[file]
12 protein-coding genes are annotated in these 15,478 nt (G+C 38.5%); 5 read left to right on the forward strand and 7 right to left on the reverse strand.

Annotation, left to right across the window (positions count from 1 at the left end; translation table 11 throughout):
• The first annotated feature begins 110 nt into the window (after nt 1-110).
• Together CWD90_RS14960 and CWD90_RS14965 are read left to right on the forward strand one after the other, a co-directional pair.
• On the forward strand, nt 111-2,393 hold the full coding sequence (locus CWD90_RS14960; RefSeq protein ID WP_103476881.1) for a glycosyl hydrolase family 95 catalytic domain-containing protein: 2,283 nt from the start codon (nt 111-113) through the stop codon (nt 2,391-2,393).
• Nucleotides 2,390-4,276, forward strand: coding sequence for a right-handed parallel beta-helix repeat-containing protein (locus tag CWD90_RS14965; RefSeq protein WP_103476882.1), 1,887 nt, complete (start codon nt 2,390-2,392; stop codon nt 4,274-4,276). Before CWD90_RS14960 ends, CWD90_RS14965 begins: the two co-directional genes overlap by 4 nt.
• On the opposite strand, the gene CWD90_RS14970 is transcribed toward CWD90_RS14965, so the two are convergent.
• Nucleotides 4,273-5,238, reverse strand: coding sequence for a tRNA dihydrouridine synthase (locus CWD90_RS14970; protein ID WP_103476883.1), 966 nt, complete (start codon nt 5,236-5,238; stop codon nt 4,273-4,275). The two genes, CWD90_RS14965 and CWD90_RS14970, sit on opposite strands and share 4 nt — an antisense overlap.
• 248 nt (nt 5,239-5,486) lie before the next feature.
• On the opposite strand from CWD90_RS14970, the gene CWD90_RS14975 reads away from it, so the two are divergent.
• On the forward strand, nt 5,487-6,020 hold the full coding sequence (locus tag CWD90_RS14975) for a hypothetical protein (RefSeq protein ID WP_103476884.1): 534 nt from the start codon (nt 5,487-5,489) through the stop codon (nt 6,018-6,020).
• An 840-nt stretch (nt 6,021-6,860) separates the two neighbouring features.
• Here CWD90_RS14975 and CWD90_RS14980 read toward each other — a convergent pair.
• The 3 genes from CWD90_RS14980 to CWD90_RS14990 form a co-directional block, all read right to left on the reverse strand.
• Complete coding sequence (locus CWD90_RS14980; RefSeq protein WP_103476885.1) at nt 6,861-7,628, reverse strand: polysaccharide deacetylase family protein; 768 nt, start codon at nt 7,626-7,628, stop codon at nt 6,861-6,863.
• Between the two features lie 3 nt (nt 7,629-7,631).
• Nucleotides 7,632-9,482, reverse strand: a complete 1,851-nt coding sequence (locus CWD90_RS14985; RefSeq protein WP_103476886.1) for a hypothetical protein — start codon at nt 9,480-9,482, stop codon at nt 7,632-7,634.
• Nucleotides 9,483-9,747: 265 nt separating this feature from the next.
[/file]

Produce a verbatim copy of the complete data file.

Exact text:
12 protein-coding genes are annotated in these 15,478 nt (G+C 38.5%); 5 read left to right on the forward strand and 7 right to left on the reverse strand.

Annotation, left to right across the window (positions count from 1 at the left end; translation table 11 throughout):
• The first annotated feature begins 110 nt into the window (after nt 1-110).
• Together CWD90_RS14960 and CWD90_RS14965 are read left to right on the forward strand one after the other, a co-directional pair.
• On the forward strand, nt 111-2,393 hold the full coding sequence (locus CWD90_RS14960; RefSeq protein ID WP_103476881.1) for a glycosyl hydrolase family 95 catalytic domain-containing protein: 2,283 nt from the start codon (nt 111-113) through the stop codon (nt 2,391-2,393).
• Nucleotides 2,390-4,276, forward strand: coding sequence for a right-handed parallel beta-helix repeat-containing protein (locus tag CWD90_RS14965; RefSeq protein WP_103476882.1), 1,887 nt, complete (start codon nt 2,390-2,392; stop codon nt 4,274-4,276). Before CWD90_RS14960 ends, CWD90_RS14965 begins: the two co-directional genes overlap by 4 nt.
• On the opposite strand, the gene CWD90_RS14970 is transcribed toward CWD90_RS14965, so the two are convergent.
• Nucleotides 4,273-5,238, reverse strand: coding sequence for a tRNA dihydrouridine synthase (locus CWD90_RS14970; protein ID WP_103476883.1), 966 nt, complete (start codon nt 5,236-5,238; stop codon nt 4,273-4,275). The two genes, CWD90_RS14965 and CWD90_RS14970, sit on opposite strands and share 4 nt — an antisense overlap.
• 248 nt (nt 5,239-5,486) lie before the next feature.
• On the opposite strand from CWD90_RS14970, the gene CWD90_RS14975 reads away from it, so the two are divergent.
• On the forward strand, nt 5,487-6,020 hold the full coding sequence (locus tag CWD90_RS14975) for a hypothetical protein (RefSeq protein ID WP_103476884.1): 534 nt from the start codon (nt 5,487-5,489) through the stop codon (nt 6,018-6,020).
• An 840-nt stretch (nt 6,021-6,860) separates the two neighbouring features.
• Here CWD90_RS14975 and CWD90_RS14980 read toward each other — a convergent pair.
• The 3 genes from CWD90_RS14980 to CWD90_RS14990 form a co-directional block, all read right to left on the reverse strand.
• Complete coding sequence (locus CWD90_RS14980; RefSeq protein WP_103476885.1) at nt 6,861-7,628, reverse strand: polysaccharide deacetylase family protein; 768 nt, start codon at nt 7,626-7,628, stop codon at nt 6,861-6,863.
• Between the two features lie 3 nt (nt 7,629-7,631).
• Nucleotides 7,632-9,482, reverse strand: a complete 1,851-nt coding sequence (locus CWD90_RS14985; RefSeq protein WP_103476886.1) for a hypothetical protein — start codon at nt 9,480-9,482, stop codon at nt 7,632-7,634.
• Nucleotides 9,483-9,747: 265 nt separating this feature from the next.